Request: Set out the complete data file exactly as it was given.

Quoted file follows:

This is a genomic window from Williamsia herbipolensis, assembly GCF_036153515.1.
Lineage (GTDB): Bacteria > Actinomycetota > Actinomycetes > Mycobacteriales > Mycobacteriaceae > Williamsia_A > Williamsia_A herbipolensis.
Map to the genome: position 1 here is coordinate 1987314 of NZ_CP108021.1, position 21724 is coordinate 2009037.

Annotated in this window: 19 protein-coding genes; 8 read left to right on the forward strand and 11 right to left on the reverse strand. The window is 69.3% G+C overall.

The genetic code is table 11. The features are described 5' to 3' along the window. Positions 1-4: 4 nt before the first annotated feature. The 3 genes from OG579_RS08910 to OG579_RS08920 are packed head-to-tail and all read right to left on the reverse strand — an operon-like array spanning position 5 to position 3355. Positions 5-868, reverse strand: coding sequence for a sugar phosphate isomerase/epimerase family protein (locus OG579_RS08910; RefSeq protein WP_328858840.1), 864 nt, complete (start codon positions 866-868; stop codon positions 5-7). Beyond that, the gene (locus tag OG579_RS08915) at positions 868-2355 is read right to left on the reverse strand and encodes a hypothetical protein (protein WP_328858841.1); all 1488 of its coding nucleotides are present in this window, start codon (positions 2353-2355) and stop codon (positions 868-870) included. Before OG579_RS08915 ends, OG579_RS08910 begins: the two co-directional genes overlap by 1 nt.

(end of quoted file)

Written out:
This is a genomic window from Williamsia herbipolensis, assembly GCF_036153515.1.
Lineage (GTDB): Bacteria > Actinomycetota > Actinomycetes > Mycobacteriales > Mycobacteriaceae > Williamsia_A > Williamsia_A herbipolensis.
Map to the genome: position 1 here is coordinate 1987314 of NZ_CP108021.1, position 21724 is coordinate 2009037.

Annotated in this window: 19 protein-coding genes; 8 read left to right on the forward strand and 11 right to left on the reverse strand. The window is 69.3% G+C overall.

The genetic code is table 11. The features are described 5' to 3' along the window. Positions 1-4: 4 nt before the first annotated feature. The 3 genes from OG579_RS08910 to OG579_RS08920 are packed head-to-tail and all read right to left on the reverse strand — an operon-like array spanning position 5 to position 3355. Positions 5-868, reverse strand: coding sequence for a sugar phosphate isomerase/epimerase family protein (locus OG579_RS08910; RefSeq protein WP_328858840.1), 864 nt, complete (start codon positions 866-868; stop codon positions 5-7). Beyond that, the gene (locus tag OG579_RS08915) at positions 868-2355 is read right to left on the reverse strand and encodes a hypothetical protein (protein WP_328858841.1); all 1488 of its coding nucleotides are present in this window, start codon (positions 2353-2355) and stop codon (positions 868-870) included. Before OG579_RS08915 ends, OG579_RS08910 begins: the two co-directional genes overlap by 1 nt.